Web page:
Wednesday, February 25, 2015

Review: "Mr. Turner"


Mike Leigh is one of the few filmmakers today who deserves the title auteur, since he writes and directs movies that are always a clear representation of his own singular vision. He’s one of a kind.

Usually Leigh has focused on the unlabored grace of modern British working class characters, but for “Mr. Turner” he reaches back to tell the tale of one of the 19th century’s greatest painters, J.M.W. Turner.

Leigh goes for a very atypical approach to the biopic genre, insomuch as I’m not sure that term even still applies. It’s a portrait of the artist told almost entirely through the lens of his craft – how he went about his work, how he felt about it, how others reacted to it and how that affected him.

There is some typical biographical stuff – his colleagues, his lovers, his poor health – but everything is filtered through the art he created. This is a man who literally lived to paint.

Rather than depicting Turner as a child or young man, showing us his formative years and then having other actors take over the part as the decades go by, “Mr. Turner” begins with him already in his middle years and an established talent, and follows him for the last two decades or so of his life. The latter portion of the film is largely taken up with his transition from traditional marine landscape artistry to more abstract styles that served as an important precursor to Impressionism.

The main appeal of “Mr. Turner” is watching Timothy Spall in the title role. You probably recognize Spall from lots of supporting parts over the years, including the “Harry Potter” flicks. He’s shortish and agreeably homely and thus got pegged as a character actor, meaning he doesn’t get many leading roles (outside of Mike Leigh movies, anyway).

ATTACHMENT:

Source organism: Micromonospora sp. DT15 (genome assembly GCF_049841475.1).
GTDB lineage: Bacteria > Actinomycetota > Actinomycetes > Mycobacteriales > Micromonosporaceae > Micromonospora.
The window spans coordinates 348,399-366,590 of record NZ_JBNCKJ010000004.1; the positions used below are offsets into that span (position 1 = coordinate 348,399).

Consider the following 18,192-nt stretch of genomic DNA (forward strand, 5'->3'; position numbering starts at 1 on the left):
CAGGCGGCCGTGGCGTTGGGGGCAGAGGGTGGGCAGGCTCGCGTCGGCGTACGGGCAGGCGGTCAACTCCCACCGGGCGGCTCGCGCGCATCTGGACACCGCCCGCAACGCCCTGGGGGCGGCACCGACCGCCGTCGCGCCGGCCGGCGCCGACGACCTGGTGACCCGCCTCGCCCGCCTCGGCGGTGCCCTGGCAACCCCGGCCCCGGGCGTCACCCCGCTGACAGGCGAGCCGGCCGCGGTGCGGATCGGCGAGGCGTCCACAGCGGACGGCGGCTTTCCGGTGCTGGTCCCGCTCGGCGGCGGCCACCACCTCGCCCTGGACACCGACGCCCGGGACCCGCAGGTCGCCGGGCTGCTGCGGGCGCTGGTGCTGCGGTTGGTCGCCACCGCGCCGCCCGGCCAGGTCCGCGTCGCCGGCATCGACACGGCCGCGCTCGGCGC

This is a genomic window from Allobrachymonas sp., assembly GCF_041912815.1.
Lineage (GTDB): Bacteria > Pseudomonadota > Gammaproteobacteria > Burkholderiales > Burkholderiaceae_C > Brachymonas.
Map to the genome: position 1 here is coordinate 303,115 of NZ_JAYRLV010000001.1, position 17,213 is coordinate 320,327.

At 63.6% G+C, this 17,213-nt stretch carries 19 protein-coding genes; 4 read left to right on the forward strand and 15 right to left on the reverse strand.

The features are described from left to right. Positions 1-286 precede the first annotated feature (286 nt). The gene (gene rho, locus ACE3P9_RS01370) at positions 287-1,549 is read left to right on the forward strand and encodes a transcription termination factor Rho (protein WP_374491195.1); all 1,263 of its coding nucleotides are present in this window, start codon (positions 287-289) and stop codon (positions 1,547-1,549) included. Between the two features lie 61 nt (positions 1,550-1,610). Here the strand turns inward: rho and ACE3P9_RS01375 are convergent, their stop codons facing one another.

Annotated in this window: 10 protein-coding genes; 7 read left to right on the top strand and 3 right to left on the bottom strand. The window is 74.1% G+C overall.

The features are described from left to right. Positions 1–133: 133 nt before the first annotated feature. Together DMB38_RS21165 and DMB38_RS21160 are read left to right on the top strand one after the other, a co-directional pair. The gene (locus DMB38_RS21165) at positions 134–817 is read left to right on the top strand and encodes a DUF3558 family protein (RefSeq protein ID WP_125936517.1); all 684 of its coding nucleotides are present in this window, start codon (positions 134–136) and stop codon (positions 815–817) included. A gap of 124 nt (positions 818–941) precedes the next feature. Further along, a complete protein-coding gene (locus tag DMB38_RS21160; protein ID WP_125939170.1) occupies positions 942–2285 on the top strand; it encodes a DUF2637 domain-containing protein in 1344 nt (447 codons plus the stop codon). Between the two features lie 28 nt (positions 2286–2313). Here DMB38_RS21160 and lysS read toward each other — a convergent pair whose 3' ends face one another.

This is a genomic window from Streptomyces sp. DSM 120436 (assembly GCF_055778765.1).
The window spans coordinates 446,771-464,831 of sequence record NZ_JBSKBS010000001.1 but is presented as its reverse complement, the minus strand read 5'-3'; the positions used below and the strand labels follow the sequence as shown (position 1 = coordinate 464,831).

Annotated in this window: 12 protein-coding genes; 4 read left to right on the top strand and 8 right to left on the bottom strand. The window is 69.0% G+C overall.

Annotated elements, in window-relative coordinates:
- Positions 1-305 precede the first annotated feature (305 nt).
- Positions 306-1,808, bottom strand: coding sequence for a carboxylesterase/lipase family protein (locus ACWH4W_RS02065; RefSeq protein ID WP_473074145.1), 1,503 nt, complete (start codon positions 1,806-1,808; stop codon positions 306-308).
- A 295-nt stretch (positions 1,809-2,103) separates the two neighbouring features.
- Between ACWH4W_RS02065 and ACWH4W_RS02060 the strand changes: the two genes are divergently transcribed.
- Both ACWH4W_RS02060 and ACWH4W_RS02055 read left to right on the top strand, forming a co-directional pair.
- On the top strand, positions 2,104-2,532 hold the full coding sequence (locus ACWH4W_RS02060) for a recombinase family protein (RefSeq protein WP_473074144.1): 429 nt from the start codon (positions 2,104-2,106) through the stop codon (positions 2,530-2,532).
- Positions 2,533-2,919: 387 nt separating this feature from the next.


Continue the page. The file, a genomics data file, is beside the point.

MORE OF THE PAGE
Spall plays Turner as a cantankerous carbuncle of a man, a self-described “gargoyle” who tramps around England with his stocky gait and impertinently puffed-out lower lip, an easel, canvas and paints perpetually tucked under his arm. He relishes his role as the “difficult artist,” using it to keep people at a distance – preferably outside his front door – so he could concentrate on his painting.

Spall emotes largely through a series of grunts and grumbles, and a few words spat out here and there with evident reluctance. Turner only really seems to come out of his shell among other artists, enjoying back-slapping and sparring with other esteemed painters at the Royal Academy of Art.

In one of many startling depictions in the movie, the artists are shown altering their paintings after they’ve already been hung for exhibit. Most people think of art as something that is begun, toiled over and then finished, but this film portrays them as inveterate tinkerers who always think a work can be improved.

Turner continues to dabble with one painting of a sea storm until it becomes a formless, but powerful, wave of hues. He continues this aesthetic with a painting of a locomotive, a landscape, and so on. The queen herself tut-tuts at this style, and soon Turner is being dismissed as having lost his mind, or at least his eyesight.

Watching Turner interact with his canvas is thrilling. He brushes, he dabs, he scrapes, he even spits into the paint and works it around with his knobby thumb to get the desired effect. Leigh gives us the artist completely transported by the creative act.

Turner’s interactions with other people, though, are stiff and labored, and these scenes tend to carry that same aspect. Turner has two grown daughters he barely acknowledges, and a live-in servant (Dorothy Atkinson) he ill-uses, in more ways than one.

At one point he falls for a rather plain widow (Marion Bailey) in a seaside town where he often goes to make sketches, and soon he’s living a double life there, known locally as “Mr. Booth.” The scene of their first sharing of intimacy has great power, in which each acknowledges the beautiful spirit the other has residing behind an ordinary fleshy fa├žade.

But their relationship remains in stasis, never evolving beyond that one moment – unlike his art, which goes through a dramatic transformation.

In a sense, “Mr. Turner” is the purest sort of portrait of the artist, concerned much more with the art he created than the person behind it. We’re left with a clear vision of the legacy J.M.W. Turner bequeathed to us. But the man himself remains blurred and indistinct.






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